2009 - Volume #33, Issue #3, Page #10[ Sample Stories From This Issue | List of All Stories In This Issue | Print this story | Read this issue]
Farm Family Turns Milk Cans Into Art
It started 36 years ago, when Lavon's sister in Kansas offered her 100 rusty milk cans. Lavon and her husband, Denis, started experimenting with painting and marketing the old cans.
"When we started we could still find cans that looked like new," Lavon says. "Now they are almost all rusted inside and out and have to be sandblasted."
After that they're painted with a metal primer, and then the insides are painted with silver paint.
The cans are personalized with a wide range of farm scenes or scenes from photos clients send them that are then enlarged. The prints are moistened and glued to the cans. When dry, Denis carefully paints on a sealer. Finally a resin finish is applied.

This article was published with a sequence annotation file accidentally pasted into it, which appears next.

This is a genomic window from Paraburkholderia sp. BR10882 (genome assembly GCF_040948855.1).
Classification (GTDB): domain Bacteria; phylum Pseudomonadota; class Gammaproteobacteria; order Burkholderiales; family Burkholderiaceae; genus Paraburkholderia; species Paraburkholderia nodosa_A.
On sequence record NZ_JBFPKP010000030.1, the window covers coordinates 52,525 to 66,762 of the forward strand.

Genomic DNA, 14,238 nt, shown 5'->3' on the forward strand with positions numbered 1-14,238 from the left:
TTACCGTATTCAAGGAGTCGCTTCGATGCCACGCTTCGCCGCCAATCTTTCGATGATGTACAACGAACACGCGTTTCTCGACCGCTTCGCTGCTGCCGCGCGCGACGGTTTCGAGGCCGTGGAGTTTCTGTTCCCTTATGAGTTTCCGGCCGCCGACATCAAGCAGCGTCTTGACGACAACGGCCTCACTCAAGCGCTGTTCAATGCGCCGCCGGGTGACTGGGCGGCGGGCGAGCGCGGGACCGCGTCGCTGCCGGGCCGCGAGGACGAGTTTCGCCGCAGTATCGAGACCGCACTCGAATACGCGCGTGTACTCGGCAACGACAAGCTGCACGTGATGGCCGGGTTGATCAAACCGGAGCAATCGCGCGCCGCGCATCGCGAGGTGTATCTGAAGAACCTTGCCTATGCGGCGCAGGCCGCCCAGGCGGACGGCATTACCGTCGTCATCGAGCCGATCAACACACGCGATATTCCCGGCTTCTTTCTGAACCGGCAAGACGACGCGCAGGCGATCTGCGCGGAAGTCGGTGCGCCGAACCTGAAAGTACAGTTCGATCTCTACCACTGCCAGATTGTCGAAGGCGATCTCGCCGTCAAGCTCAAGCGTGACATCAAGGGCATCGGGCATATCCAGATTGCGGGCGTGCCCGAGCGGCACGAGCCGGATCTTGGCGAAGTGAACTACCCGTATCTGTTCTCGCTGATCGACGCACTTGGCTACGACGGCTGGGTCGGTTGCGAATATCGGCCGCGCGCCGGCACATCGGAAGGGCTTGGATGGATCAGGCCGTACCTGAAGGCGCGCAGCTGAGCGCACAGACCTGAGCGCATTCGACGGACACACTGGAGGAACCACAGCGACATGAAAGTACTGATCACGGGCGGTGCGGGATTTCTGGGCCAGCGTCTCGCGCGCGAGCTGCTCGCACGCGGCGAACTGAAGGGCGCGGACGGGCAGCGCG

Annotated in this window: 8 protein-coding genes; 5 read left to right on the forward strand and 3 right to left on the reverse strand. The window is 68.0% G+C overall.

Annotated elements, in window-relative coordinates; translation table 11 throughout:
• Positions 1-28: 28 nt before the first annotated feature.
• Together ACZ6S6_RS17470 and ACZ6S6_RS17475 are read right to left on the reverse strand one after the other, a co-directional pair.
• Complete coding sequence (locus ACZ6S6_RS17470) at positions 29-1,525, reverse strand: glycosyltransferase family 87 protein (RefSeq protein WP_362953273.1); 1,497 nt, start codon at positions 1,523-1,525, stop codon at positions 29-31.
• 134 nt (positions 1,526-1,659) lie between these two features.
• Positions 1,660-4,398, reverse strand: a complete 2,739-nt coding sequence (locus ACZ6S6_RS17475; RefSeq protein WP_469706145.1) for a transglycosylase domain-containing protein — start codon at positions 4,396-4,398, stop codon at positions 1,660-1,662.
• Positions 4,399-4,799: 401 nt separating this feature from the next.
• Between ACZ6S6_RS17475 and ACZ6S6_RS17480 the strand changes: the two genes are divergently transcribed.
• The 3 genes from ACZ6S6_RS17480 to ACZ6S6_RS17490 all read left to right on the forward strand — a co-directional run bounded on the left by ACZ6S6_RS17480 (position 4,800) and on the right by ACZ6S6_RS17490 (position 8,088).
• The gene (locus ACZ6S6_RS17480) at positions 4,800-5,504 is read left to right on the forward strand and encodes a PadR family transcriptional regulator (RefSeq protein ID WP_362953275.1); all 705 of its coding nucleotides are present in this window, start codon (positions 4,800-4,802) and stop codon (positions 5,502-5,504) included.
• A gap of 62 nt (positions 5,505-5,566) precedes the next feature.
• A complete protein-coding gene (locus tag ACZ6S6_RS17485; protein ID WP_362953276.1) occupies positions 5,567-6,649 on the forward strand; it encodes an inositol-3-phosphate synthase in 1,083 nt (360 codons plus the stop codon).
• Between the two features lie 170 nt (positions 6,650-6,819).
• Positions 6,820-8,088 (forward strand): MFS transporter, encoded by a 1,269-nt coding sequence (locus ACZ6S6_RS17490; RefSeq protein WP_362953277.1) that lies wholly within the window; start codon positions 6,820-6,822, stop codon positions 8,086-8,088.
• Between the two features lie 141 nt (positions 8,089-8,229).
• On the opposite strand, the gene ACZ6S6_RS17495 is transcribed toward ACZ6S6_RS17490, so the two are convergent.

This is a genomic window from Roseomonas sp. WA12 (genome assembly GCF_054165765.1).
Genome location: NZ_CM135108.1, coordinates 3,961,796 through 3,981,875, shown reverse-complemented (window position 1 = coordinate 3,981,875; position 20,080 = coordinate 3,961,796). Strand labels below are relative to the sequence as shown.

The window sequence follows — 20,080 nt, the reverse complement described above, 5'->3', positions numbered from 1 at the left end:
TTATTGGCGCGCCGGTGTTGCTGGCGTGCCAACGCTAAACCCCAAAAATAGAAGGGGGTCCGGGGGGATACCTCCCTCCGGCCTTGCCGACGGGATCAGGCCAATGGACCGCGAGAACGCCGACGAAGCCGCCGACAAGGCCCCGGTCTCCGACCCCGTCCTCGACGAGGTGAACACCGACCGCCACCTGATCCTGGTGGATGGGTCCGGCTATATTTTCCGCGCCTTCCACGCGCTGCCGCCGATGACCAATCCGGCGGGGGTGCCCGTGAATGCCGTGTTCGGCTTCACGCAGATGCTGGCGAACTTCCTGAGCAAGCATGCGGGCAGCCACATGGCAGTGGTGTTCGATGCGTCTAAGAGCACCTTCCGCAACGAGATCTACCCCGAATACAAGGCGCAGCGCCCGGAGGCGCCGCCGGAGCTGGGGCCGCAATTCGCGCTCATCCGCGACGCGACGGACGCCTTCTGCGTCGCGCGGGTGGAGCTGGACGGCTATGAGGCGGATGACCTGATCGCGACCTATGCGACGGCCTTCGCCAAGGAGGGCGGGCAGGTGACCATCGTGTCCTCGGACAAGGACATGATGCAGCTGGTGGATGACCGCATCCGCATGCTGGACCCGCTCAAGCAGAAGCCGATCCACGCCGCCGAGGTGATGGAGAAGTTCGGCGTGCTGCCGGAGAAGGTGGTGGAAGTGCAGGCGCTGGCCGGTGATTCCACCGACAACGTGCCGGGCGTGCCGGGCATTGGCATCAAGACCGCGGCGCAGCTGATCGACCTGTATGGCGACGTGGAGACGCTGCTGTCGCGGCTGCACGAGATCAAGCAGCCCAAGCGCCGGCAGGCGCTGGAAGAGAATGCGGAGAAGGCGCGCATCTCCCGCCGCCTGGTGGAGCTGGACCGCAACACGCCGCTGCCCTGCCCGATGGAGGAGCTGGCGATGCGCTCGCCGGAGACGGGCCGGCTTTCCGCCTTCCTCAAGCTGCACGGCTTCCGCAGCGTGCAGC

The Rapeljes top most of their cans with tractor seats.
"The Amish make the best tractor seats," Lavon says. "They are new cast aluminum seats. We used to use old tractor seats, but these have a better shape."
The majority of customers are men, who use the milk cans in their workshops, garages, patios or around countertop bars.
The couple's son, Paul, sells the cans at big events such as the International Ag Expo in Tulare, Calif., bull riding events, and other big shows.
They also take orders on their 10-acre hobby farm where they sell U-pick blueberries, raspberries and apples.
Cost for a finished can with seat is $375. Without a seat they're $250. Postage on the 35 to 40-lb. cans is additional.
Contact: FARM SHOW Followup, Lavon Rapelje Cantiques, 2620 Carson Rd., Placerville, Calif. 95667 (ph 530 344-0288; email@example.com).
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